In recent years it has been shown that vitamin D deficiency is associated with an increased incidence as well as the progression of a broad range of diseases including osteoporosis, rickets, cardiovascular disease, autoimmune disease, multiple sclerosis and cancer. Consequently, requests for the assessment of vitamin D status have increased dramatically. Despite significant progress in the analysis of vitamin D metabolites and an expansion of our pathophysiological knowledge of vitamin D, the assessment of vitamin D status remains a challenging and partially unresolved issue. Current guidelines from scientific bodies recommend the measurement of 25-hydroxy vitamin D (25-OHD) in blood as the preferred test. However, growing evidence indicates significant limitations of this test, including analytical aspects and interpretation of results. In addition, the relationships between 25-OHD and various clinical indices, such as bone mineral density and fracture risk, are rather weak and not consistent across races. Recent studies have systematically investigated new markers of vitamin D status including the vitamin D metabolite ratio (VMR) (ratio between 25-OHD and 24,25-dihydroxy vitamin D), bioavailable 25-OHD [25-OHD not bound to vitamin D binding protein (DBP)], and free 25-OHD [circulating 25-OHD bound to neither DBP nor albumin (ALB)]. These parameters may potentially change how we will assess vitamin D status in the future. Although these new biomarkers have expanded our knowledge about vitamin D metabolism, a range of unresolved issues regarding their measurement and the interpretation of results prevent their use in daily practice. It can be expected that some of these issues will be overcome in the near future so that they may be considered for routine use (at least in specialized centers). In addition, genetic studies have revealed several polymorphisms in key proteins of vitamin D metabolism that affect the circulating concentrations of vitamin D metabolites. The affected proteins include DBP, 7-dehydrocholesterol synthase and the vitamin D receptor (VDR). Here we aim to review existing knowledge regarding the biochemistry, physiology and measurement of vitamin D. We will also provide an overview of current and emerging biomarkers for the assessment of vitamin D status, with particular attention methodological aspects and their usefulness in clinical practice. [less ▲]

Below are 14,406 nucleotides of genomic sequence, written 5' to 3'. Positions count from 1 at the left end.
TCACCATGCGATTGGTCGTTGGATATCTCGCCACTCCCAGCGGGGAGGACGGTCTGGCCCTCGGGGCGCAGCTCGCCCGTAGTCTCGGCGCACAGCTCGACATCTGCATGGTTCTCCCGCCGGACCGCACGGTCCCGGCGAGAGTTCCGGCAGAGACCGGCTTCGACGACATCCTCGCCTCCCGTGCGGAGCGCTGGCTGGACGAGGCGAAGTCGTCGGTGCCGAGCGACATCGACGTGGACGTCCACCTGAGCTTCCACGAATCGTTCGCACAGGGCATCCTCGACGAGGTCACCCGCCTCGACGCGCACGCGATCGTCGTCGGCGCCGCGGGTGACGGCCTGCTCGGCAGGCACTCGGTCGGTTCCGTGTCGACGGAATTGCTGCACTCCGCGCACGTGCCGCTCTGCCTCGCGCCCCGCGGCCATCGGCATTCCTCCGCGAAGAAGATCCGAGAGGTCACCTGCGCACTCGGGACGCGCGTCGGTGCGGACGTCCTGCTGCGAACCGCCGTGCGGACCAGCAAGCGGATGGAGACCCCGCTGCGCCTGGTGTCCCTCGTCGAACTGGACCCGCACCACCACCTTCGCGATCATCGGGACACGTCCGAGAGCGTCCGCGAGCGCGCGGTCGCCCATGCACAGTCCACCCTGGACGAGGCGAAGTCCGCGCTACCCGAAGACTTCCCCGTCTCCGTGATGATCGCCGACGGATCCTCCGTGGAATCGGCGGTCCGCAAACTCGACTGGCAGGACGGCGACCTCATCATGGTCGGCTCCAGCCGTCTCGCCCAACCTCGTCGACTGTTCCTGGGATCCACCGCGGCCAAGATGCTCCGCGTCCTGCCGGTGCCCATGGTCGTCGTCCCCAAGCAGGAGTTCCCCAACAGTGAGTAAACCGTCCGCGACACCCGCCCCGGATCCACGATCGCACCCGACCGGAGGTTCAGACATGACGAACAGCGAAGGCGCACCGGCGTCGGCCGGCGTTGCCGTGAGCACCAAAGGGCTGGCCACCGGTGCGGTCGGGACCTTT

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See detailRelevance of vitamin D in the pathogenesis and therapy of frailty.
Bruyère, Olivier ULiege; Cavalier, Etienne ULiege; Buckinx, Fanny ULiege et al

in Current Opinion in Clinical Nutrition & Metabolic Care (2017), 20(1), 26-29

PURPOSE OF REVIEW: This article reviews recently published evidence regarding the role of vitamin D in the physiopathology of physical frailty in elderly populations and its role in the management of this ... [more ▼]

PURPOSE OF REVIEW: This article reviews recently published evidence regarding the role of vitamin D in the physiopathology of physical frailty in elderly populations and its role in the management of this geriatric condition. RECENT FINDINGS: Some recent studies have found a low level of 25-hydroxyvitamin D, considered the best marker of vitamin D status, in frail individuals. All prospective studies consistently report that low vitamin D status is associated with an increased risk of becoming frail. Recent studies also suggest that the relationship between vitamin D status and frailty is largely mediated by the development of sarcopenia. Very few well designed randomized controlled trials are available that assess the effectiveness of vitamin D supplementation in the prevention or management of frailty. In the absence of specific guidelines, a minimal serum 25-hydroxyvitamin D level of 75 nmol/l is proposed for frail elderly patients by some scientific societies. The doses necessary to reach this target are between 800 and 2000 IU/day. SUMMARY: Several studies suggest a potential effect of vitamin D on physical frailty but large clinical trials are lacking at this time to provide solid evidence of clinical benefit. [less ▲]

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See detailSkeletal health in breast cancer survivors